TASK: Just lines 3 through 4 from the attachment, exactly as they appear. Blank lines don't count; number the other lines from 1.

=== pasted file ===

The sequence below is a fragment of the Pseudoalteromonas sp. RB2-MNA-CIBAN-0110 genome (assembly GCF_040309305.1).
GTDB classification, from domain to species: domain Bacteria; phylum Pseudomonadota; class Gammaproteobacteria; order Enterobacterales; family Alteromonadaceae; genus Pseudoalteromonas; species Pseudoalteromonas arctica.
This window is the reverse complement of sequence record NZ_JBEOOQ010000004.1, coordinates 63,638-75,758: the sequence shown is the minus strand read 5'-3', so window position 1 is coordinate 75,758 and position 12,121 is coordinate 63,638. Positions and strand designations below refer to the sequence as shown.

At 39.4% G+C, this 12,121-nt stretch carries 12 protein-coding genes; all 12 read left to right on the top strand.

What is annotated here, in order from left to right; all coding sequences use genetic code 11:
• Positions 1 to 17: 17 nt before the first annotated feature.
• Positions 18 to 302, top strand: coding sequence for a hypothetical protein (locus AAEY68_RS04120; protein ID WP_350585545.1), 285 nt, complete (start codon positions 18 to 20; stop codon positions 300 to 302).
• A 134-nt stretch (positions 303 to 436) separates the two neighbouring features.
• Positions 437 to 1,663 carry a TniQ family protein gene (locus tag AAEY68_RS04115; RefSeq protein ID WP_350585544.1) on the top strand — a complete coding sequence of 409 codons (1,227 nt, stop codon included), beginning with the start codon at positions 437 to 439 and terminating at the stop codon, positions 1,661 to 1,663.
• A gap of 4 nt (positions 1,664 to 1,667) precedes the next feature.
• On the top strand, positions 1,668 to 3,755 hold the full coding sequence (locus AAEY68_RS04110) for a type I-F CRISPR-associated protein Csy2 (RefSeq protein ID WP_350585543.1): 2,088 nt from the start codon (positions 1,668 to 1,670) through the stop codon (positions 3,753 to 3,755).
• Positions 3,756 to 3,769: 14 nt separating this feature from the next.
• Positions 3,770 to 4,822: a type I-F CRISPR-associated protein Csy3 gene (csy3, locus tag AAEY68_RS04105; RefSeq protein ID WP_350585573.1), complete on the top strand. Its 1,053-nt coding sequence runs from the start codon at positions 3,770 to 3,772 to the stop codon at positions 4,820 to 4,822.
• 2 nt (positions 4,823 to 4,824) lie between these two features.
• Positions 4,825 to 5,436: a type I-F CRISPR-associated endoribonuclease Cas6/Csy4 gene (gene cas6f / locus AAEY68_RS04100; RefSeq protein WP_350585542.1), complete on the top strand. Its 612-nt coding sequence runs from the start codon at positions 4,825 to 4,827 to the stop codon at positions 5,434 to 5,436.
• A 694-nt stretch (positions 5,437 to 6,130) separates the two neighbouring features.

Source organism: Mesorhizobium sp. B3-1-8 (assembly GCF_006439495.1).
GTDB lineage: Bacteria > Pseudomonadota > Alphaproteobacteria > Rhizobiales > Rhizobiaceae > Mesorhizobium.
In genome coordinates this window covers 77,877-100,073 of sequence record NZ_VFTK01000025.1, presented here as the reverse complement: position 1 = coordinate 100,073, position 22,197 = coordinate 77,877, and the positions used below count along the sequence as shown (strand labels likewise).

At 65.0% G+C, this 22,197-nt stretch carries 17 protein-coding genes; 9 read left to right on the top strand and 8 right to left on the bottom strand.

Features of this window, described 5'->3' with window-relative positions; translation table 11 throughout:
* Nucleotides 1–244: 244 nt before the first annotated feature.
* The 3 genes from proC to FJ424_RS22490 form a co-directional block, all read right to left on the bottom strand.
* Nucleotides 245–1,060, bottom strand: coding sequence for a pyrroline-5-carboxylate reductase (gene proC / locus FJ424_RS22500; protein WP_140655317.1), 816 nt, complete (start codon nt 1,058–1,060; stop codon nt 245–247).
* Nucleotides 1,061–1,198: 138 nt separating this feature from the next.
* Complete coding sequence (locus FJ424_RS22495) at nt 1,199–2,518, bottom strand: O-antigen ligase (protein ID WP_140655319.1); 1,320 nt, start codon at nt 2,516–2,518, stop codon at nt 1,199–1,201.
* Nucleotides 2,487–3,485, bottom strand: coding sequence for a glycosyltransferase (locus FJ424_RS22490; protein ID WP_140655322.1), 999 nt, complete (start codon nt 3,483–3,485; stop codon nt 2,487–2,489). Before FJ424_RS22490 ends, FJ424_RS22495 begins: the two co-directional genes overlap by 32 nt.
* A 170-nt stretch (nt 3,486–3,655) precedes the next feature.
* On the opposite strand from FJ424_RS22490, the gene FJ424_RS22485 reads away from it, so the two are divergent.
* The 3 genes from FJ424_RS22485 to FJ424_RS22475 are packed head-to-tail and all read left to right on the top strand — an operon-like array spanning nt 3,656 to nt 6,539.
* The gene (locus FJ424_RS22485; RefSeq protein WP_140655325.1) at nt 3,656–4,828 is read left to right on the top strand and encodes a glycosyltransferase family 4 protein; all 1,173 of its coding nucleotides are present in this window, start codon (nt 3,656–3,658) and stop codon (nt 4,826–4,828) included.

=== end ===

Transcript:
This window is the reverse complement of sequence record NZ_JBEOOQ010000004.1, coordinates 63,638-75,758: the sequence shown is the minus strand read 5'-3', so window position 1 is coordinate 75,758 and position 12,121 is coordinate 63,638. Positions and strand designations below refer to the sequence as shown.

At 39.4% G+C, this 12,121-nt stretch carries 12 protein-coding genes; all 12 read left to right on the top strand.